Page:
Bottleneck Transmission of Nucleoside Analogue-resistant HIV-1 and the Establishment of new HIV-1 RT Wild Types

Jaap Goudsmit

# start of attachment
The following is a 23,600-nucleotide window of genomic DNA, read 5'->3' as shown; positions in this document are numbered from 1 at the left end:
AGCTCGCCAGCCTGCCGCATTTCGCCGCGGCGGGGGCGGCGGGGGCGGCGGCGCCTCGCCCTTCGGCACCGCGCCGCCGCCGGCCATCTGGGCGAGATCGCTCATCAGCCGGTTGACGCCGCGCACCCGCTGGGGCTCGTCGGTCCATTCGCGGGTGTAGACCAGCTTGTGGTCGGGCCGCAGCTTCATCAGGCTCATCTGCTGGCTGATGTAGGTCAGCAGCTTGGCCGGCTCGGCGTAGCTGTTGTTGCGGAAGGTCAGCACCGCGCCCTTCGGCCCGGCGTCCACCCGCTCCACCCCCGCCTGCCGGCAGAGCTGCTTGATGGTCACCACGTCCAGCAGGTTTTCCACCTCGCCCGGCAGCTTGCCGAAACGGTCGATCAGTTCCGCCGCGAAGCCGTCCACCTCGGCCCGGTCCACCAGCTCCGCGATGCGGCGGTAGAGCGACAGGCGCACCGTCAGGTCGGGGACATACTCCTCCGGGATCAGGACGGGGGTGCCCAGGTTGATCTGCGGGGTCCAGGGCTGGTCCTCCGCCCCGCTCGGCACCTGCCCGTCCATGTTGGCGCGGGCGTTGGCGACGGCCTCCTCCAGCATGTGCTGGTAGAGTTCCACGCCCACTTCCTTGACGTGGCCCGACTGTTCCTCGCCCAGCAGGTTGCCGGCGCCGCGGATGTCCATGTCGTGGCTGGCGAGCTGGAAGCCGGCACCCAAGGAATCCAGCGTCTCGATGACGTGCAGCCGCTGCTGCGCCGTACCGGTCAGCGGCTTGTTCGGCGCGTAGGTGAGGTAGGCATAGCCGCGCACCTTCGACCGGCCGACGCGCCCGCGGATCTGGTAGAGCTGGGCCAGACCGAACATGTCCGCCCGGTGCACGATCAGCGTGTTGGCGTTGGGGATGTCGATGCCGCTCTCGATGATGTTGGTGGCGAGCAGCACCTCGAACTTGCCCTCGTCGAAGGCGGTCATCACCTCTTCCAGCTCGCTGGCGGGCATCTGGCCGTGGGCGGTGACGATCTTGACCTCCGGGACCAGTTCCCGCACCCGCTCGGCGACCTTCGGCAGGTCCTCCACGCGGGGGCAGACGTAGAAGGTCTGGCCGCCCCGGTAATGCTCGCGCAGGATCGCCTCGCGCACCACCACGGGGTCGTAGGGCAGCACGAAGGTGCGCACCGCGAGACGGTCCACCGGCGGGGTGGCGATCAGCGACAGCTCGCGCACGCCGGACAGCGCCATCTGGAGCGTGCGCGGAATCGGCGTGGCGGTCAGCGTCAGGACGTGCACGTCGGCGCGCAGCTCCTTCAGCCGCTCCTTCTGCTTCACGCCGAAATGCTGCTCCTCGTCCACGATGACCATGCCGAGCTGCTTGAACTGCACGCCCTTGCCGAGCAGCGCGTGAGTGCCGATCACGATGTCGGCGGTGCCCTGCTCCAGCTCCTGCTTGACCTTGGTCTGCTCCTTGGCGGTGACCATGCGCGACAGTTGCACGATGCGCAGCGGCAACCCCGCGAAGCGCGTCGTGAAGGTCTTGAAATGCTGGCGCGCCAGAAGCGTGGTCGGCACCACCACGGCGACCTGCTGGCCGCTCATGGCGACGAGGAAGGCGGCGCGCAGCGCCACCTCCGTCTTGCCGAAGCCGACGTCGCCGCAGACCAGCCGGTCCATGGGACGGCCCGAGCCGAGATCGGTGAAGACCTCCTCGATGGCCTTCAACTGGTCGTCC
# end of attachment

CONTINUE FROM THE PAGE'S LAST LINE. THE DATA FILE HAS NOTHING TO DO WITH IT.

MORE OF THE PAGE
Substantial reductions in mortality and morbidity among HIV-1 infected individuals are the result of widespread use of combination antiretroviral therapies. Among participants of the prospective Amsterdam Cohort Studies in homosexual men, the mortality rate dropped from 15% in 1994 to 1% in 1998, while coverage by therapy combining reverse transcriptase (RT) and protease inhibitors rose from 4% to 64%. Maintenance of this success requires that viruses in the drug-naïve seropositive population remain therapy sensitive. We therefore analyzed the RT and protease genes of viruses present at the point of seroconversion of people newly infected in the period 1990-1998. Three of 43 individuals tested (7%) harbored viruses with AZT-resistant conferring mutations, all of which were replaced by AZT-sensitive virus within a year after seroconversion. The build-up of AZT-resistance is described by a mathematical model that takes into account the coverage of drug regimes selecting AZT-resistance, the lag time in which resistance is gained and lost, the death rate of people infected with resistant virus, and the replacement of resistance-selecting regimes by more potent treatments that substantially reduce viral load. Our model indicates that the frequency of resistance in a population is determined largely by the number of individuals on insufficient or failing therapy and only modestly influenced by secondary transmission of AZT-resistant strains. However, viruses with a variant RT arise rapidly in most, if not all individuals infected with a 215Y AZT-resistant virus. These RT variants with improved fitness contain a D, S or N at position 215 and are shown to be equally fit in vitro to 215T mutants. Such AZT-sensitive mutants are only one mutational step removed from the 215Y mutation and evidence is obtained in the Amsterdam Cohort Studies for the first transmission of a 215D mutant that was shown to be stable during follow-up. These data point to the establishment of new transmissible and drug-sensitive HIV-1 wild types due to transmission of nucleoside analogue-resistant virus.

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